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1997 Career Achievement Award: Henry Hampton

By IDA Editorial Staff

Henry Hampton wears a tie smiles and poses for the camera.

Known widely as the creator and executive producer of Eyes on the Prize, Henry Hampton's credits also include The Great Depression (PBS, 1993). Malcolm X: Make It Plain (The American Experience, 1994), America's War on Poverty (1995) and the recent Breakthrough: The Changing Face of Science in America (1996).

Hampton founded Blackside, Inc. in 1968 and has served as its president, chiefly responsible for film and television concept development, marketing and corporate development. He has produced or been responsible for more than 60 major film and media projects, including several multiple film series for J. Walter Thompson, the National Institute for Mental Health and the U.S. Department of Commerce.

Eyes on the Prize has received numerous awards since the initial broadcast in 1987. The 14-hour PBS film series on America's civil rights movement was broadcast nationally in prime time and reached more than 20 million viewers, becoming one of the most highly acclaimed programs on television. The first six hours received the Gold Baton in the duPont-Columbia Awards: the second installment received the Silver Baton. Peabody Awards, Emmys, an Academy Award nomination and an IDA Award followed. Time magazine hailed the series as the "Best of the Decade."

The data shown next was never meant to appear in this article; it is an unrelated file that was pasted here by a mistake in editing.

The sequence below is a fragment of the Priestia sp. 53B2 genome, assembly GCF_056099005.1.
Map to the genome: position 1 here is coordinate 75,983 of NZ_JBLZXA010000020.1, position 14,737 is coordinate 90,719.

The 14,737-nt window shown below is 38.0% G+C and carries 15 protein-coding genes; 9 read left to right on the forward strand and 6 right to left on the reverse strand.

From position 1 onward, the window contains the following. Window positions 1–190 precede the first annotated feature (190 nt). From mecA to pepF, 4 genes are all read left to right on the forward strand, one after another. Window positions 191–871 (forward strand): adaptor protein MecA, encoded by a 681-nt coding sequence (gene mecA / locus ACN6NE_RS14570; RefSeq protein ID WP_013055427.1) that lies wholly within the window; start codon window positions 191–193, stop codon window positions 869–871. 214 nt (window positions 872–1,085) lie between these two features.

From 1963 to 1968, Hampton was director of broadcasting and information for the Unitarian Universalist Association, the national religious organization based in Boston. His B.A. degree is in pre-med and English literature, from Washington University in St. Louis. Among the many awards he has received are: the Loeb Fellowship, Harvard University; Massachusetts Civil Liberties Union's Roger Baldwin Award; and fourteen honorary college degrees. In 1990, Hampton was named by President Bush as one of five Americans who have made outstanding contributions to the humanities and was awarded the Charles Frankel Prize for his achievements. His civic service has involved the Museum of Afro American History, the Boston Center for the Arts, the Revson Foundation and many others. He serves on the IDA Board of Directors, is a member of the Society of American Historians and was recently elected to the American Academy of Arts and Sciences. Currently, Hampton is leading the production of a ten-hour series on post-colonial Africa and also a six-hour series for PBS, entitled I'll Make Me a World, about African American Arts in the 20th century.

Past Recipients Career Achievement Award

  • 1996 Ted Turner
  • 1995 Marcel Ophuls
  • 1994 Albert Maysles
  • 1993 Robert Drew
  • 1992 Walter Cronkite
  • 1991 Bill Moyers
  • 1990 Frederick Wiseman
  • 1989 Jacques-Yves Cousteau
  • 1988 David L. Wolper
  • 1987 Richard Leacock
  • 1986 Fred W. Friendly
  • 1985 Pare Lorentz;